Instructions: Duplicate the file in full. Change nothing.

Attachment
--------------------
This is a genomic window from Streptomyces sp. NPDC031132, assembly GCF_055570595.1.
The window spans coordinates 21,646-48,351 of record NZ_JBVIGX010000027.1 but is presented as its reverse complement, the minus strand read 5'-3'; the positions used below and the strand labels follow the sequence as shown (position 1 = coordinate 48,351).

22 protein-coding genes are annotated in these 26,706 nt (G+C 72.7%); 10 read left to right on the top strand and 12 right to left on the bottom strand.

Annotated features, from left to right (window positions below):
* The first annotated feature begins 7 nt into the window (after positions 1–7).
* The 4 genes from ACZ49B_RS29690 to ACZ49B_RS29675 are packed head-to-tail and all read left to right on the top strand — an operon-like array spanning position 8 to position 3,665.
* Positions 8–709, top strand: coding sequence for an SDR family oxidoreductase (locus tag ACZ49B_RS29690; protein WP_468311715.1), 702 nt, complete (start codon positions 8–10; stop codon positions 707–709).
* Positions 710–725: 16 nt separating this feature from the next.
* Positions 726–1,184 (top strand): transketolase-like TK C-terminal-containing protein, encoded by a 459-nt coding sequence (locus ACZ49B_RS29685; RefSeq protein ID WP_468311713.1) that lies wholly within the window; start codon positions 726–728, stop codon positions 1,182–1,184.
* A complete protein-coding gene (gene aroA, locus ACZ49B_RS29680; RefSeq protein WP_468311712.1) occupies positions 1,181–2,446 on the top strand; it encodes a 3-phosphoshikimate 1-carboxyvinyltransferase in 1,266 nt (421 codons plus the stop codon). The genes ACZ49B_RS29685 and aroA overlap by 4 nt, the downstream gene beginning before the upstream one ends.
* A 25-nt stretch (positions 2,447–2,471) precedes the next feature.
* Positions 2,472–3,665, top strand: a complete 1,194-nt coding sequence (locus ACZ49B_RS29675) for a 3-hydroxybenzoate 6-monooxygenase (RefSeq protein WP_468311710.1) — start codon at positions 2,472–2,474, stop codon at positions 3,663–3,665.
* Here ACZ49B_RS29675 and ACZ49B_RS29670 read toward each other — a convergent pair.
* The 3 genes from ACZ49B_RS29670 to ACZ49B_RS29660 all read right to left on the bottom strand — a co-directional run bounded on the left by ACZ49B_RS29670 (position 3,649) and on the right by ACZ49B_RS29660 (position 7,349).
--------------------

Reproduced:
This is a genomic window from Streptomyces sp. NPDC031132, assembly GCF_055570595.1.
The window spans coordinates 21,646-48,351 of record NZ_JBVIGX010000027.1 but is presented as its reverse complement, the minus strand read 5'-3'; the positions used below and the strand labels follow the sequence as shown (position 1 = coordinate 48,351).

22 protein-coding genes are annotated in these 26,706 nt (G+C 72.7%); 10 read left to right on the top strand and 12 right to left on the bottom strand.

Annotated features, from left to right (window positions below):
* The first annotated feature begins 7 nt into the window (after positions 1–7).
* The 4 genes from ACZ49B_RS29690 to ACZ49B_RS29675 are packed head-to-tail and all read left to right on the top strand — an operon-like array spanning position 8 to position 3,665.
* Positions 8–709, top strand: coding sequence for an SDR family oxidoreductase (locus tag ACZ49B_RS29690; protein WP_468311715.1), 702 nt, complete (start codon positions 8–10; stop codon positions 707–709).
* Positions 710–725: 16 nt separating this feature from the next.
* Positions 726–1,184 (top strand): transketolase-like TK C-terminal-containing protein, encoded by a 459-nt coding sequence (locus ACZ49B_RS29685; RefSeq protein ID WP_468311713.1) that lies wholly within the window; start codon positions 726–728, stop codon positions 1,182–1,184.
* A complete protein-coding gene (gene aroA, locus ACZ49B_RS29680; RefSeq protein WP_468311712.1) occupies positions 1,181–2,446 on the top strand; it encodes a 3-phosphoshikimate 1-carboxyvinyltransferase in 1,266 nt (421 codons plus the stop codon). The genes ACZ49B_RS29685 and aroA overlap by 4 nt, the downstream gene beginning before the upstream one ends.
* A 25-nt stretch (positions 2,447–2,471) precedes the next feature.
* Positions 2,472–3,665, top strand: a complete 1,194-nt coding sequence (locus ACZ49B_RS29675) for a 3-hydroxybenzoate 6-monooxygenase (RefSeq protein WP_468311710.1) — start codon at positions 2,472–2,474, stop codon at positions 3,663–3,665.
* Here ACZ49B_RS29675 and ACZ49B_RS29670 read toward each other — a convergent pair.
* The 3 genes from ACZ49B_RS29670 to ACZ49B_RS29660 all read right to left on the bottom strand — a co-directional run bounded on the left by ACZ49B_RS29670 (position 3,649) and on the right by ACZ49B_RS29660 (position 7,349).